On its website, Serious Materials says it did not get a taxpayer subsidy. But that's just playing with terms. What it got was a tax credit, an opportunity that its competitors did not get: to keep money it would have paid in taxes. Let's not be misled. Government is as manipulative with selective tax credits as it is with cash subsidies. It would be more efficient to cut taxes across the board. Why should there be favoritism?

Because politicians like it. Big, complicated government gives them opportunities to do favors for their friends.

Bob Jensen's fraud updates are at http://www.trinity.edu/rjensen/fraudUpdates.htm


"How do you spell brazen," by Neill Amhart, Canada Free Press, January 30, 2010 ---

In listening to the State of The Union Address, and other recent pondering of President Obama, I am constantly amazed at his ability to say things that he knows can be fact checked. Let me give you a few examples.

Lobbyists. President Obama promised during his campaign that lobbyists “won’t find a job in my White House.”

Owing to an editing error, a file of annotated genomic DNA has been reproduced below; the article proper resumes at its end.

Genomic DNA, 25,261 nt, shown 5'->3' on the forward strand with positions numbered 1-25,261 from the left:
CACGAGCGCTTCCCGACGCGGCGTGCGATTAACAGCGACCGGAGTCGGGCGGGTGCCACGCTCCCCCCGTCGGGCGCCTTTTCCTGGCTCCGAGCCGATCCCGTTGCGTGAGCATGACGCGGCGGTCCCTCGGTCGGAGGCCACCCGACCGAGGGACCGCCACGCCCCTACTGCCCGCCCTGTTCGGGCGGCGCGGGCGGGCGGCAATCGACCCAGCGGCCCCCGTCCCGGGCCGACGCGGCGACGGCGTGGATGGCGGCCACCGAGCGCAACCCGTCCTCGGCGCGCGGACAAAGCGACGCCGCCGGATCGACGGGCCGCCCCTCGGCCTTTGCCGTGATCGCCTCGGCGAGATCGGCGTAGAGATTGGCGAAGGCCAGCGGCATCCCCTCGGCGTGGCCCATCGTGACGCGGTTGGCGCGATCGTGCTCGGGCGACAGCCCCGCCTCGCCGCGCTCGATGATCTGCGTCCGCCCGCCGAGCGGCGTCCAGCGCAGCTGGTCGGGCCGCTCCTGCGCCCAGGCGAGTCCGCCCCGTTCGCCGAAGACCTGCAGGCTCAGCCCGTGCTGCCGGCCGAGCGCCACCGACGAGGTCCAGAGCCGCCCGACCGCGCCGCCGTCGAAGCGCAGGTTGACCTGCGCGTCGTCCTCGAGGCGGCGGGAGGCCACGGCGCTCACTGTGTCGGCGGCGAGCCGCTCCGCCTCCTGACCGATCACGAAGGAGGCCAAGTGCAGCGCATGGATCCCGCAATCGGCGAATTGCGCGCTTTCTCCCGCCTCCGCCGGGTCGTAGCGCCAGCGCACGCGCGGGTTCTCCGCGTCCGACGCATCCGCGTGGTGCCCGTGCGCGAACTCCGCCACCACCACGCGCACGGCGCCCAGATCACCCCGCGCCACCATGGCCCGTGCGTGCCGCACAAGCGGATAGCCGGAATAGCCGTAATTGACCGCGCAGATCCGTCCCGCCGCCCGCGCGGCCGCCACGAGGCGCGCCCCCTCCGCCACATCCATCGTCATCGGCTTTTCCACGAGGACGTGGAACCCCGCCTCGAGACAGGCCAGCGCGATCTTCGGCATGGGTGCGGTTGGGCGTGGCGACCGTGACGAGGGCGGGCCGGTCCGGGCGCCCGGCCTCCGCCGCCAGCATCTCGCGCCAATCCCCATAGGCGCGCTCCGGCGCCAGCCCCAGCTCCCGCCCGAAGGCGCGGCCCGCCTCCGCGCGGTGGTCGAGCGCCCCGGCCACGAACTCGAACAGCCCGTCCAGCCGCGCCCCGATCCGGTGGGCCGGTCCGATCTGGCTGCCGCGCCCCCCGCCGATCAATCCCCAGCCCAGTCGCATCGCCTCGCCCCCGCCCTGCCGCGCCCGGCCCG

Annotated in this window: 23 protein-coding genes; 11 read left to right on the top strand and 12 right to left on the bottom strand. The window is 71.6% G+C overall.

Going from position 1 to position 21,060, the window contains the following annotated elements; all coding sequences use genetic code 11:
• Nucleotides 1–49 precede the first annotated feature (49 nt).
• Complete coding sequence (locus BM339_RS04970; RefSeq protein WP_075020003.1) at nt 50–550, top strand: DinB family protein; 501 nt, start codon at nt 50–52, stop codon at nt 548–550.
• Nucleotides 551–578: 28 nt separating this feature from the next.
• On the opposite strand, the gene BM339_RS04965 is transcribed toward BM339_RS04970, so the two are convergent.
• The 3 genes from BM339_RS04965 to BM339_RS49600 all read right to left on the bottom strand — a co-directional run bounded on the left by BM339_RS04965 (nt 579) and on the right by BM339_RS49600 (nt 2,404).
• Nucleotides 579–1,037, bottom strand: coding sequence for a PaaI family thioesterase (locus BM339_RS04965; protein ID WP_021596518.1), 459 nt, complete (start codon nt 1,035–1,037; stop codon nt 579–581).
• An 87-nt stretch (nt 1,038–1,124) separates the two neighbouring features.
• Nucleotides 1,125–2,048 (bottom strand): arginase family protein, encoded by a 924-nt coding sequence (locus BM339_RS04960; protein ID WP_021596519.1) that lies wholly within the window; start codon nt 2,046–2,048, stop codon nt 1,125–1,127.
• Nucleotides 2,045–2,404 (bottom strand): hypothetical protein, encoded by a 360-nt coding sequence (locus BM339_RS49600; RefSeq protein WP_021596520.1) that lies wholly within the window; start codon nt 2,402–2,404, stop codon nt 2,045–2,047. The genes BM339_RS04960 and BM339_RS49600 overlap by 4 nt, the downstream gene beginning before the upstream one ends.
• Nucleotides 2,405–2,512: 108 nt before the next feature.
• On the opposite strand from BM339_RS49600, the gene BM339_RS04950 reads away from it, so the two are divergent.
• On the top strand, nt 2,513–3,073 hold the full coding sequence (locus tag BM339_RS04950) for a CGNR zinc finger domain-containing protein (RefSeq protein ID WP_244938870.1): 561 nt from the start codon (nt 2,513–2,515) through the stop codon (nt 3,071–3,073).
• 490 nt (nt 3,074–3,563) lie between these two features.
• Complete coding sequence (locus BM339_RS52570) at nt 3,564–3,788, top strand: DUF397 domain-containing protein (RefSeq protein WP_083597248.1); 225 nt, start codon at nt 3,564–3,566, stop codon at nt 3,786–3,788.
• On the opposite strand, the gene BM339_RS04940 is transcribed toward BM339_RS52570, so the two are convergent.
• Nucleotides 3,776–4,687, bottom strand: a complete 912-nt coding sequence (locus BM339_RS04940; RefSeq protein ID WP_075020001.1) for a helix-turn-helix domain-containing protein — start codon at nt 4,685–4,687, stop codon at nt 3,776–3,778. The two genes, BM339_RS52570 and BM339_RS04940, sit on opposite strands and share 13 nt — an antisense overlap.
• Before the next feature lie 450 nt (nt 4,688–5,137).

Then, once he was in, and hired a lobbyist a day for several weeks, he explained that there had to be exceptions.

In the State of the Union Address, he nuanced it further.

“That’s why we’ve excluded lobbyists from policymaking jobs, or seats on federal boards and commissions.”

Now, I grant that he may have many lobbyists in non policy making positions, but here are a few that definitely DO make policy.

Eric Holder, Attorney General, lobbied for Global Crossing, a telecommunications firm.

Tom Vilsack, secretary of agriculture, lobbyist for the National Education Association.

William Lynn, deputy defense secretary, was registered to lobby as recently as last year for defense contractor Raytheon where he was a top executive.

Trying not to lose readers with mind numbing detail, here is a list of names, and you can google them if you want, but the one thing that they all have in common, is that they are all in policy making positions.

William Corr, David Hayes, Mark Patterson, Ron Klain, Mona Sutphen, Melody Barnes, Cecilia Munoz, Patrick Gaspard, Michael Strautmanis, and there’s more. This isn’t counting the ones that didn’t take the job, or the ones who couldn’t pass muster. Tom Daschle comes to mind.